Ambitious Project: Cheap Gases and New Power Stations
The price too was attractive: for 2006 it was just 50 dollars per 1,000 cubic meters at the Kazakh-Russian border and 76 dollars at the Ukrainian-Moldovan border. Ascom Group was leaving a window open for negotiations on prices whenever necessary, depending on business conditions in Kazakhstan.
The volume of gases which Ascom Group intended to ship to Moldova was enough to cover the needs of consumers and to produce electricity at a 450-MW power station which the company planned to build near the city of Balti, in northern Moldova. It also intended to modernize electro-heating stations CET-1 and CET-2 in Chisinau and to increase their capacities by 200 MW and 450 MW respectively.
Ascom, Ready to Invest Millions into CET-2
Mr Stati’s company had also in mind construction of an underground storehouse for gases in Romania, near Margineni, in Piatra Neamt County, and its connection with the Moldovan gas pipe network. At the first stage Ascom would have pumped four billion cubic meters into the storehouse and keep it there as a strategic reserve, in case of natural disaster or other unforeseeable events.
Another job in the do-list was the exploration of gas and oil deposits on Moldovan territory.
This was a very ambitious plan and should it have succeeded Moldova – which purchased natural gases from Russia and electricity from Russia-controlled Transnistria – would have gained energy freedom from Moscow. The Moldovan authorities though lacked both vision and will to carry out the plan.
Negotiations with Gazprom
Everything was serious – the Government immediately started negotiations with Moldova-Gaz, Gazprom and Kazakh authorities. Ascom’s Tolkinneftegaz already signed a draft agreement and tabled it before the partner for signature. The price was 50 dollars at the gas measuring station at the Opornaya artery junction.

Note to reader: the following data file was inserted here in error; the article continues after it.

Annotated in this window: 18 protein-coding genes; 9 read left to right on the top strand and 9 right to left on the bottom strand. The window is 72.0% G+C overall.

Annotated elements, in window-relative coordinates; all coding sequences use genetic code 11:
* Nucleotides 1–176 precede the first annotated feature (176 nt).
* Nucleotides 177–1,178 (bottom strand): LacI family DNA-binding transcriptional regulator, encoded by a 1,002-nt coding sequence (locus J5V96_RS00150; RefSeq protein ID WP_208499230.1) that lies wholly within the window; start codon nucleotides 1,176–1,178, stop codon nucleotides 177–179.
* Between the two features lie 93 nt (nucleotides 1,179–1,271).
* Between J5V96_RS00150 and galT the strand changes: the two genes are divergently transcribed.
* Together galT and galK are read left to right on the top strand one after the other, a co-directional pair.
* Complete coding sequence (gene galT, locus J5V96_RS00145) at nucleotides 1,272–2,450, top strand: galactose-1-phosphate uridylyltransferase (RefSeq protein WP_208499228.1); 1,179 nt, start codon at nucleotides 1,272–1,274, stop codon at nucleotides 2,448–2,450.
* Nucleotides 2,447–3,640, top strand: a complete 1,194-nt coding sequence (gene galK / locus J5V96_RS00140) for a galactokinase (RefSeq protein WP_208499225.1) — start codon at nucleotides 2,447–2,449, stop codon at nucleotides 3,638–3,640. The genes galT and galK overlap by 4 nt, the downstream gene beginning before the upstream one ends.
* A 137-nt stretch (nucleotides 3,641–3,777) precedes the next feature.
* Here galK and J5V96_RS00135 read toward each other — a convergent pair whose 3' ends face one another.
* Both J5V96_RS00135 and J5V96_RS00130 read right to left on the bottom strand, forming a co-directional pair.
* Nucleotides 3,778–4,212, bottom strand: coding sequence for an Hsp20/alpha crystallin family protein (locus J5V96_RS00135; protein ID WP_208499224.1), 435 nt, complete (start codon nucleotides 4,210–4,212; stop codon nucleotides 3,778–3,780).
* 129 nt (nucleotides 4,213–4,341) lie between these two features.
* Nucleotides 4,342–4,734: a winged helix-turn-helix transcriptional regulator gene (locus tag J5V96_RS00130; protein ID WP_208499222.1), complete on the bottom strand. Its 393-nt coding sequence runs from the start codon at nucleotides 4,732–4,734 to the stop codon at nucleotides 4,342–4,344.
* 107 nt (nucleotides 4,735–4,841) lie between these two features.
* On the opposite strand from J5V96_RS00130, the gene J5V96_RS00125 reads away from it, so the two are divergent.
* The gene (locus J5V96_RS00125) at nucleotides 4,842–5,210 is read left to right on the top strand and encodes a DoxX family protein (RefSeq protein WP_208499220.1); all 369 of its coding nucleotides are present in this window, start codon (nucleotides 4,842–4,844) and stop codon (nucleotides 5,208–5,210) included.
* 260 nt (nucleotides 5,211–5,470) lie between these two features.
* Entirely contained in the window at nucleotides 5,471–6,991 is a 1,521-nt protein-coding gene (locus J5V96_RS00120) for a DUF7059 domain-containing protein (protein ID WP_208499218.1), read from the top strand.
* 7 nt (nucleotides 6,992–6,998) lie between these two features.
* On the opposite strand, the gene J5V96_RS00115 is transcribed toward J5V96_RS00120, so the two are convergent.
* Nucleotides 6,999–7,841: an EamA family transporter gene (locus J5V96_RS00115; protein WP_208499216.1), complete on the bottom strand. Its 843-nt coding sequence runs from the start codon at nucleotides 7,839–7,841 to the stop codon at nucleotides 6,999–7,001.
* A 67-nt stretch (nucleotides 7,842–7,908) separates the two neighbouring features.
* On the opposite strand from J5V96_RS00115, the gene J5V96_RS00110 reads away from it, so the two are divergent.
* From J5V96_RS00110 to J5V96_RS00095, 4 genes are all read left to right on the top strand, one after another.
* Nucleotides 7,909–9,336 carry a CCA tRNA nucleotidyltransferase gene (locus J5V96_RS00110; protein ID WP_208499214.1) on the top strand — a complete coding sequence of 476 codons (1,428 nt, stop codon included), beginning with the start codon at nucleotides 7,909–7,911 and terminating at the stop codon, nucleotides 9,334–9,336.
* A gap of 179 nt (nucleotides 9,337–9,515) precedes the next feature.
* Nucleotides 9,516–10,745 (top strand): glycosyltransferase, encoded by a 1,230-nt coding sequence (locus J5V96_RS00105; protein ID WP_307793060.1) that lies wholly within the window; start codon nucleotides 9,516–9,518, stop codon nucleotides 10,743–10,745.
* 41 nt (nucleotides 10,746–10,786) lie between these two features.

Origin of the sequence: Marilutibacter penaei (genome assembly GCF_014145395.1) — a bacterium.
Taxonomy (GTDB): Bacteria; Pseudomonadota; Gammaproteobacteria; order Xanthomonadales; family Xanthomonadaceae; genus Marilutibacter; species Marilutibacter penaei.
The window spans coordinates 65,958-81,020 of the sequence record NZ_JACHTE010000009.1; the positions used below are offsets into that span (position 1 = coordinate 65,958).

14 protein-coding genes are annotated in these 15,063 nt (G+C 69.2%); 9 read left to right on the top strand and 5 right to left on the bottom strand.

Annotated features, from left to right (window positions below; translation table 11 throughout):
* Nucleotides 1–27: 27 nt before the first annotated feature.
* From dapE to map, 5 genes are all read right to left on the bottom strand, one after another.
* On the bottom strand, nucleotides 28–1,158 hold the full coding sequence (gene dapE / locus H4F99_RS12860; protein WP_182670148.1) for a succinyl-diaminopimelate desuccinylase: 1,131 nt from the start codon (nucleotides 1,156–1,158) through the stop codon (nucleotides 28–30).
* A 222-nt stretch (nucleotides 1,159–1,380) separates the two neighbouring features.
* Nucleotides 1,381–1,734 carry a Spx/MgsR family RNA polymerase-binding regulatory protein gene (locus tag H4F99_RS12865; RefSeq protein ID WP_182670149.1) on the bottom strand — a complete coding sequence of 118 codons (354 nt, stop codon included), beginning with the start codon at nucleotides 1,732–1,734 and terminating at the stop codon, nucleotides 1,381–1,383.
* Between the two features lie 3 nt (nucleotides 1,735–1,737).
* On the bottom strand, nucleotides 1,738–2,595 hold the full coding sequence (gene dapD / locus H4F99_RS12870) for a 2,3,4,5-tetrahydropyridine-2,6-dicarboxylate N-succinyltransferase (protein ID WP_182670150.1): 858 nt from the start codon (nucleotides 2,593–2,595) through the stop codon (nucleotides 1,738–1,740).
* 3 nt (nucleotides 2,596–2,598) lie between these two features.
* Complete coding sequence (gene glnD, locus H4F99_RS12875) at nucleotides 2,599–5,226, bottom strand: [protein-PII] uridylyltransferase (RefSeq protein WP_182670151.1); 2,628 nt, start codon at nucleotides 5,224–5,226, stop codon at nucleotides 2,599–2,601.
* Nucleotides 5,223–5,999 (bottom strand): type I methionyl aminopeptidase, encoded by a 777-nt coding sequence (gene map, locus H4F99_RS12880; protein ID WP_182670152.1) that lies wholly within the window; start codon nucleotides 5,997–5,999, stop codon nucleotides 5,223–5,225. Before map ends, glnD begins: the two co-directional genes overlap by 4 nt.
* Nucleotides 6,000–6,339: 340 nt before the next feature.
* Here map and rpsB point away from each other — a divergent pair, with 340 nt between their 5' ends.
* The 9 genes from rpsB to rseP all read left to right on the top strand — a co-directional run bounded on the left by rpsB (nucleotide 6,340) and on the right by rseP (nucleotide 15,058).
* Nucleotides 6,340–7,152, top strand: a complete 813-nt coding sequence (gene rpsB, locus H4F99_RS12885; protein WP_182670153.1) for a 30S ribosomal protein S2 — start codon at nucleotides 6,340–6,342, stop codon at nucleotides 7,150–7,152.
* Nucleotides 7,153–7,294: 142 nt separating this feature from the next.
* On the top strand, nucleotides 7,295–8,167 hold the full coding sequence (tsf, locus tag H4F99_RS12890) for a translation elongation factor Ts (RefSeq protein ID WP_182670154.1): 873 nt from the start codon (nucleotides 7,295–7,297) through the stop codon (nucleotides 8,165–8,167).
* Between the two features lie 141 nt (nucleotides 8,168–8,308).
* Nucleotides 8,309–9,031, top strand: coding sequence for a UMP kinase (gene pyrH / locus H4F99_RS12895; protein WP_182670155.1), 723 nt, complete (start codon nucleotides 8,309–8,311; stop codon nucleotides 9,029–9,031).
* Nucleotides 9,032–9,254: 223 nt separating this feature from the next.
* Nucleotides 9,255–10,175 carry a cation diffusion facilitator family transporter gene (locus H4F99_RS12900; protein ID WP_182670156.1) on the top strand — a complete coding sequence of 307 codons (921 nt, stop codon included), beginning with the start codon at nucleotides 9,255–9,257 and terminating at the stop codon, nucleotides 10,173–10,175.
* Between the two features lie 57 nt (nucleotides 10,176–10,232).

Then Prime Minister Vasile Tarlev convoked a special meeting on June 26, 2006 to review the negotiations with Gazprom and gas transit conditions from Kazakhstan to Moldova. At the end of that month Mr Tarlev traveled to Moscow for a te-a-tet meeting with Gazprom management. The meeting was slated for June 30 but the Moldovan governmental envoys never got to that meeting with Gazprom officials.
These men took part in the meeting: Gazprom Deputy Chairmen Alexandr Ryazanov (who was also head of the observation board in Moldova-Gaz) and Alexandr Medvedev; Moldova-Gaz Chairman Gennady Abashkin; Ascom Chairman Anatol Stati; F. Uzbekov, deputy chairman of KazRosGaz from Kazakhstan; and lower representatives of those companies. they discussed the intention of Ascom to import 600 cubic meters of natural gases into Moldova in 2006 and another 3.5 billion cubic meters in 2007.
The minutes of that meetings say that 1) Moldova-Gaz was recommended to sign a short-term agreement for gas supply from Gazprom, at 160 dollars / 1,000 cubic meters, so that consumers continue to receive gases; 2) Ascom was told to negotiate with KazRosGaz an agreement for acquisition and transportation of gases from Kazakhstan to Moldova; 3) Gazexport, a Russian company, was expected to deal with the gas transportation from Kazakhstan to Moldova; 4) KazRosGaz was shown to negotiate the supply conditions with Gazexport.
The outcome of the meeting was not exactly what Ascom had expected. Mr Stati informed Prime Minister Tarlev and Industry Minister Vladimir Antosii that Tolkinneftegaz had already signed an agreement with the Kazakh authorities and that Almaty had agreed to let the firm export 100% of the gas it extracted.